The real problem, said Bedier, is anti-Muslim bigotry. “Islamophobia,” he said, is all over TV, and no one is challenging it. He said that “Islamophobia” is just like anti-Semitism and the same thing will happen: We’ll have a Holocaust. He didn’t mention that FBI statistics show that anti-Semitic attacks are much more common than attacks on innocent Muslims. Nor did he address the Islamic texts and teachings jihadis use to justify violence.

Bedier also falsified history, claiming falsely that “Muslims were here even before America was founded.” He said that “some of Columbus’ navigators were Muslims – because he was from Portugal, and Portugal and Spain were controlled by and were led by Muslims for over 700 years until the Inquisitions happened. You can read more about that.” And if you do, you’ll discover that no Muslims accompanied Columbus. And to be completely accurate, it must be noted that Muslims did in fact play a role in early America – America fought its first and second foreign wars against the Barbary Pirates, who were Muslim jihad raiders, as memorialized in the Marine Hymn, “to the shores of Tripoli.” The first mosque wasn’t established in the U.S. until 1915, and relatively few mosques were founded before the 1960s, when the great hijrah to the West began in earnest.

Bedier’s lies didn’t stop there. He said that when the Muslims ruled Spain from the 700s until the 1490s, they allowed the Jews and Christians to worship freely: “The society could continue to be a Catholic society. Now compare that to what happened when the Europeans came to America.” He said that in contrast to how good the Muslims in Spain were to the Jews and Christians, it took a couple of hundred years for the Europeans to exterminate the Native Americans and eliminate them from their lands. He said: “Now they are limited to casinos.” This is nonsense. In reality, Jews and Christians could only live in peace in Muslim Spain if they submitted to Muslim hegemony, paid the jizya tax, and accepted the humiliating and discriminatory regulations that ensured their second-class status.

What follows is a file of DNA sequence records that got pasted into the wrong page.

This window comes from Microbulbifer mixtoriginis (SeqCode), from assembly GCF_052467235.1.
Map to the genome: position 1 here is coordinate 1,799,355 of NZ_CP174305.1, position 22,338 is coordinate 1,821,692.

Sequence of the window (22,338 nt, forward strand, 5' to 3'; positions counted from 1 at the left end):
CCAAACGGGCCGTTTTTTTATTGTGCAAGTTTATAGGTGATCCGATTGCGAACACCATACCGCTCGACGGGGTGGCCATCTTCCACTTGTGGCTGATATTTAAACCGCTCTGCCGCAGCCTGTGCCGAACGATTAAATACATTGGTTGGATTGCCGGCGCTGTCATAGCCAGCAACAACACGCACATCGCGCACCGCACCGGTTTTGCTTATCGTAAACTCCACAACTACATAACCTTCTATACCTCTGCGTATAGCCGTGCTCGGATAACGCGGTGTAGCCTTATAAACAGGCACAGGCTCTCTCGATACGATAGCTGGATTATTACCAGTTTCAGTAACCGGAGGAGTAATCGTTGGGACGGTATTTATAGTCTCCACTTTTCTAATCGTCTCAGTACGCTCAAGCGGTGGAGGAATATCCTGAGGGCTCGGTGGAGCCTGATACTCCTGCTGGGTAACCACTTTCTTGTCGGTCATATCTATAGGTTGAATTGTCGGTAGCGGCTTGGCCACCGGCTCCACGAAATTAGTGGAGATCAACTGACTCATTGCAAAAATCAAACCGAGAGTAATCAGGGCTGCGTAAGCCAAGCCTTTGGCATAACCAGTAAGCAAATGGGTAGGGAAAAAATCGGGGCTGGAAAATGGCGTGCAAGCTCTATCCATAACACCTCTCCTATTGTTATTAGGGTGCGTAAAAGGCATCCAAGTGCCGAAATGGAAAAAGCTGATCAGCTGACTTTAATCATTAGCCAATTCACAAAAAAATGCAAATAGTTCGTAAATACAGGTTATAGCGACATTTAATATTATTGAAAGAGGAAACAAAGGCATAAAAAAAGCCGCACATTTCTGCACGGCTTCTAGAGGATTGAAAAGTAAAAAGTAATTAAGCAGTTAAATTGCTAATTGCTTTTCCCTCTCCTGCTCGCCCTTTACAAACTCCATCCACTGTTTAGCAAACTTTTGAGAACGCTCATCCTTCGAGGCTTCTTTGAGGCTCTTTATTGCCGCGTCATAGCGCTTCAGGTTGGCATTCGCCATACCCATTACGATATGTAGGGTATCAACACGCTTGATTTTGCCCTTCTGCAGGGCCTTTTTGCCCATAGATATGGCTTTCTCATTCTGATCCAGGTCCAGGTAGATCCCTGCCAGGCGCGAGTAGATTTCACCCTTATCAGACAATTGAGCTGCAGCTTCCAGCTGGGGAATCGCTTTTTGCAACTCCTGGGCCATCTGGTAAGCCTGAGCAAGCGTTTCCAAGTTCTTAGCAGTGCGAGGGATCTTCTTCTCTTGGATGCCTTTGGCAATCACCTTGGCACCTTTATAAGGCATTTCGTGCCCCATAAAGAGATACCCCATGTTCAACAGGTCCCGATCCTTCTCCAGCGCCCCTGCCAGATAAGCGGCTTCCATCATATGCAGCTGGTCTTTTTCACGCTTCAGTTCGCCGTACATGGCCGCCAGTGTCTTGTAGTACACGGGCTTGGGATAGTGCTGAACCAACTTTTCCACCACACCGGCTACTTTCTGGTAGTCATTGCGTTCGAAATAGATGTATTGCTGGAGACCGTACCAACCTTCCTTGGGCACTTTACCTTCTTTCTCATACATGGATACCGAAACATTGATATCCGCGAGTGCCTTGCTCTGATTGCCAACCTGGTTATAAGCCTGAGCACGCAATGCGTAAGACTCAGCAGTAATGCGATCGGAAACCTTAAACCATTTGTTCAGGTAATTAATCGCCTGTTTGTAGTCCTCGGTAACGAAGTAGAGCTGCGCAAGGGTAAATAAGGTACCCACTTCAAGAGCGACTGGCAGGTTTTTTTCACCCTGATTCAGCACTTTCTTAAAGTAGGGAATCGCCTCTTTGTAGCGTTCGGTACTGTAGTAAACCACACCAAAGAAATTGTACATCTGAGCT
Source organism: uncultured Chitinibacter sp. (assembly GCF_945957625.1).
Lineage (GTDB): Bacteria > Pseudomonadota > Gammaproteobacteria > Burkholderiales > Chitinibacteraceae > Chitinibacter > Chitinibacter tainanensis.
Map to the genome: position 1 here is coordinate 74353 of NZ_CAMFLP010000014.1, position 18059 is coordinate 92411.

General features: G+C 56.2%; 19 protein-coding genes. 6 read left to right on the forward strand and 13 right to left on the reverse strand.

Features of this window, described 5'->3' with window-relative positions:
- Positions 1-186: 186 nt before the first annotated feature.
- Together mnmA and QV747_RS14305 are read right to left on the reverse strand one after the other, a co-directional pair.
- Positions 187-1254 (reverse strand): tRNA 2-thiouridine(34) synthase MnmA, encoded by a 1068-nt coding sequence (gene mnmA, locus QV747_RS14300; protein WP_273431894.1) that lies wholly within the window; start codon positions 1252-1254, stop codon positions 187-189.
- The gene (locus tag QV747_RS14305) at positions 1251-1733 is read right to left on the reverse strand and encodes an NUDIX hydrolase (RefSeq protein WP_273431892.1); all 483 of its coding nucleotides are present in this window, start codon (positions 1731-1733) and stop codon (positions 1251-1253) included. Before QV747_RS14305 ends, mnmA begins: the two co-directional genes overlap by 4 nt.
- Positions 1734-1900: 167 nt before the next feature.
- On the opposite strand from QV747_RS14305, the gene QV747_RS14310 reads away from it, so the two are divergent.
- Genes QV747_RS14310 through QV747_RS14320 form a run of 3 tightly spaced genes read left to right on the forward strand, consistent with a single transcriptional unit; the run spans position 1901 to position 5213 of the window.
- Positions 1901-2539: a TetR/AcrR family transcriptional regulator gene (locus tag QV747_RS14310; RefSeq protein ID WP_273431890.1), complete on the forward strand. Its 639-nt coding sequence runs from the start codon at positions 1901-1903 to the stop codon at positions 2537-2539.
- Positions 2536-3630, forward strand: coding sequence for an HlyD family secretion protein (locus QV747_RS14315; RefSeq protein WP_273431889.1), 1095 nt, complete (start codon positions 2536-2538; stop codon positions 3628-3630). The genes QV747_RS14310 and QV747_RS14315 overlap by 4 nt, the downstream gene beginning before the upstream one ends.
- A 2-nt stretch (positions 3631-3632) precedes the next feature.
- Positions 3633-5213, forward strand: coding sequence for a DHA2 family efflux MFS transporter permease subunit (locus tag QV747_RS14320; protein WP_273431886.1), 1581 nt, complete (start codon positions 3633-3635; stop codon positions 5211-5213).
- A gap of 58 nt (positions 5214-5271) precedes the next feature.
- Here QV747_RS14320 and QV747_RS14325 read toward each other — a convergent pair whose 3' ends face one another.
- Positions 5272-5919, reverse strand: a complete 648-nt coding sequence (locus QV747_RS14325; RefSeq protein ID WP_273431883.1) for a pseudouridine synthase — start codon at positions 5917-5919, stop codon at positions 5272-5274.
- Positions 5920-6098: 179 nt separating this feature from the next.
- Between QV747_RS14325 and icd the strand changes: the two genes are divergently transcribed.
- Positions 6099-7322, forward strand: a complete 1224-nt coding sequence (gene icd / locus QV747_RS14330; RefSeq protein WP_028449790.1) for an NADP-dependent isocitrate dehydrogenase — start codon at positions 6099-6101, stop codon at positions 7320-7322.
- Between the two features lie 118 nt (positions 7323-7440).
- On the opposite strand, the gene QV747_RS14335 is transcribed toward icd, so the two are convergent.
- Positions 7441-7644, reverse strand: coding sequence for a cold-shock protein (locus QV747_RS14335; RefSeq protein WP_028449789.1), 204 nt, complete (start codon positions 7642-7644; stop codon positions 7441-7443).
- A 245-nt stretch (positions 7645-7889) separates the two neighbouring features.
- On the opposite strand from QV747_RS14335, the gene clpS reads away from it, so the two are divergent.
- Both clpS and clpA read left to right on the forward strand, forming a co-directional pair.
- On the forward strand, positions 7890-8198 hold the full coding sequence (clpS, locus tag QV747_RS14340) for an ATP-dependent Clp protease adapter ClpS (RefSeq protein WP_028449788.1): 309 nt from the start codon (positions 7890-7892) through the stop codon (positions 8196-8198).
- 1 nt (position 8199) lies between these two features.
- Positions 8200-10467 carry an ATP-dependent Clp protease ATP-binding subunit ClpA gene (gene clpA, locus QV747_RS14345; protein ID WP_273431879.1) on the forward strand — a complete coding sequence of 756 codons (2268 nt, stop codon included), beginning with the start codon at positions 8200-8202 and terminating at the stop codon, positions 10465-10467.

Bedier asked the 350 assembled students if they thought it would be fair to be called terrorists because of what Timothy McVeigh did, falsely connecting McVeigh with Catholicism and Christianity, which of course is erroneous since McVeigh was not a Christian at the time of the Oklahoma City bombing. And besides, no one is calling all Muslims terrorists anyway. He also showed the students pictures of Ahmed the Clock Boy in handcuffs, telling the kids how the incident of his fake clock/bomb and arrest showed anti-Muslim bigotry. He claimed that three Muslims had been murdered in Chapel Hill, North Carolina, by an “Islamophobe,” when actually the killer was a deranged man who was enraged over a parking dispute.

“Islamophobia” is not limited just to Trump and Carson, Bedier said. It also comes from the media. He challenged what he claimed were false media portrayals of Islam: Shariah, he said, is basically a code of ethics. He didn’t mention that it’s a code of ethics that calls for stoning for adultery, amputation of the hand for theft, the denial of equal rights to women and non-Muslims, and restrictions on speech. He claimed that there was no compulsion in Islam and that women were not forced to cover their heads. Tell that to Aqsa Parvez, who was murdered by her father and brother for refusing to wear the hijab – and the innumerable other girls and women who have been similarly victimized. By contrast to this supposed freedom from compulsion in Islam, he claimed that “secularism is a religion in Europe” and that Europe imposes its secularism on people of faith.